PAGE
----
LTC Update:  Thanks to trillions of dollars of money printing and bond buying by the Federal Reserve, the economic crisis didn’t worsen . . . yet.  But we’re experiencing the slowest post-recession recovery in American history.  The stage is set for a “Greater Recession” when the stock, bond and real estate bubbles created by Fed policy finally pop.  When?  I’ve predicted before that the reckoning could come anytime, but will come no later than when the perfect demographic storm occurs as boomers begin turning 85 in 2031.

  1. Several states will declare bankruptcy, or whatever they choose to call acknowledging their financial insolvency.

LTC Update:  Stay tuned.

  1. Medicare will cut reimbursements to skilled nursing facilities dramatically leaving the nursing home industry unable to meet even current standards of care access and quality for publicly financed patients.

LTC Update:  This prediction was too pessimistic.  Medicare is still on a glide path to insolvency, but doomsday is delayed due to the federal government’s fiscal and monetary shenanigans already described.

  1. Medicaid costs will skyrocket. After a one-time federal matching fund supplement, state and federal Medicaid programs will cut reimbursement, then benefits, and finally eligibility. Expect a new Deficit Reduction Act within five years that will make DRA '05 look like child's play.

LTC Update:  Ditto the update to Prediction #6 above.  The next DRA has been delayed indefinitely for reasons I explain in detail in our forthcoming report titled “Long-Term Care Financing:  The Myth and the Reality.”  So you’ll have to wait for the full explanation, but in a nutshell:  major reforms to target Medicaid to the needy and transfer LTC liability to the middle class and affluent usually occur shortly after economic recessions, but didn’t this time because of massive money printing, quantitative easing, and interest-rate manipulation by the Federal Reserve.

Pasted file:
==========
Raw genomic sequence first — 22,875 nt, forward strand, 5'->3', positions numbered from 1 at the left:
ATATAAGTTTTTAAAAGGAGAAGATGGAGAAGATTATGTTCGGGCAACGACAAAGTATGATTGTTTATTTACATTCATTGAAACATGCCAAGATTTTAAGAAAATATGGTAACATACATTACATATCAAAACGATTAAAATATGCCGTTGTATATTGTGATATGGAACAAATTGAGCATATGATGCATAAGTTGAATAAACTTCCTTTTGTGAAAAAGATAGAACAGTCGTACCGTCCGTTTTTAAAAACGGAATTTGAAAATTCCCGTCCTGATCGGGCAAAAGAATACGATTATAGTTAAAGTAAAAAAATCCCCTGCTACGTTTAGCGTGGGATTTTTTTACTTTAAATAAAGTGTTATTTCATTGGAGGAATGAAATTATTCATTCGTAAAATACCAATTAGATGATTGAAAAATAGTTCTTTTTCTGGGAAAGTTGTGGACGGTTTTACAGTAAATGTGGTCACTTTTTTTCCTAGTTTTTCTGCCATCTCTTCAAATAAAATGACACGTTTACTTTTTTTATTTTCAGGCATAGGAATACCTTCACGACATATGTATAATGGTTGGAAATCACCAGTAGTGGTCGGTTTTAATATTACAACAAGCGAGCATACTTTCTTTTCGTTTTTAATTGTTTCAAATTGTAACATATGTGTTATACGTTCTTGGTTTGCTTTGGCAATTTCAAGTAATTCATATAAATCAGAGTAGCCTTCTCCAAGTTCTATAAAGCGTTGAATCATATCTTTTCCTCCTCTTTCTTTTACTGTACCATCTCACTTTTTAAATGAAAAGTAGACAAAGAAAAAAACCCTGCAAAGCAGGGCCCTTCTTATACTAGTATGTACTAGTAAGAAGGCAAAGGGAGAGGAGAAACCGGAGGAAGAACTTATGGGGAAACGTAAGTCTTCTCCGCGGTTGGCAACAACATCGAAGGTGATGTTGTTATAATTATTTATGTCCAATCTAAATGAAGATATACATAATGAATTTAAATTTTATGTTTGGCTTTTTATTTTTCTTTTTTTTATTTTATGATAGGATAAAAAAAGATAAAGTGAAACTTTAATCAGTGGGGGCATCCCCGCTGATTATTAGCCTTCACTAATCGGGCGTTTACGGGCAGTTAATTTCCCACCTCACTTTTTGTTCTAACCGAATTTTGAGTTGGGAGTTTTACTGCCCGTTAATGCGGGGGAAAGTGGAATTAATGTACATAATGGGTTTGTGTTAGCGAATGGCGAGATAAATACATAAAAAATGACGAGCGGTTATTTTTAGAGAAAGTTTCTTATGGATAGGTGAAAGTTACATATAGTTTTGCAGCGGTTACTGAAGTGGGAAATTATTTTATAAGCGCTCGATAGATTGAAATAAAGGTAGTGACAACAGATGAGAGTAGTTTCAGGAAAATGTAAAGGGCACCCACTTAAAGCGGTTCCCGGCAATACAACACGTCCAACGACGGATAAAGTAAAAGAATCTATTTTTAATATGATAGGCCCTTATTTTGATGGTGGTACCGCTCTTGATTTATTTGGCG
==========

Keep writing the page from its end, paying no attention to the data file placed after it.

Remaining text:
1. Medicaid will not increase funding for home and community-based services significantly and Medicaid financing of nursing home care will be dramatically reduced.

LTC Update:  Medicaid HCBS funding continues to increase rapidly while nursing facility spending has tapered off.  Medicaid reimbursements for home and institutional care remain below the cost of providing the care and continue to exacerbate access and quality problems.  When Fed monetary policy hits a wall, asset bubbles pop, and interest rates return to the historical normal (or higher), this prediction will come to pass.

  1. No new federal tax deductibility for LTC insurance will pass, not even Section 125.

LTC Update:  Unfortunately, I was right about this prediction.  But government policies to encourage LTC insurance will likely happen when Medicaid and Medicare finally have to retreat and more middle class and affluent elders need to turn to savings and home equity to fund their long-term care.  For why and when it will happen, see above.

  1. Middle class and affluent people will be far more personally responsible for their own long-term care in the future.

LTC Update:  Not yet, but this too is coming as explained.

  1. Within five years, reverse mortgages will become a major source of financing for long-term care.

LTC Update:  Oops, way too optimistic, but again, it would have happened if not for irresponsible fiscal and monetary policy and it will happen when those policies end—either through more responsible economic policy or due to market-induced imperatives.

  1. Within ten years, the market penetration of private long-term care insurance will have doubled at least.

LTC Update:  Ditto the update to prediction #11.

  1. The "New, New Deal" will prove as infeasible to finance as the old "New Deal," and the United States will slowly return to the principles that made our country great in the first place:  personal responsibility, self-sufficiency, free minds, free markets, competition and risk without moral hazard.

LTC Update:  Be patient; it’ll happen yet.

There you have them. Thirteen predictions. Unlucky? Maybe. But if everything plays out as I forecast, we'll come out all right in the end.

And with even a little luck, we'll preserve a vestige of the now-fraying social safety net for the most needy.

LTC Update:  It’s harder than ever to sustain an optimistic outlook.  Our political world is in chaos.  But whatever you may think of the incoming Administration, consider this:  The disastrous course we were on is no longer inevitable.  If we all redouble our efforts to promote rational long-term care policy and responsible LTC planning, hope springs eternal.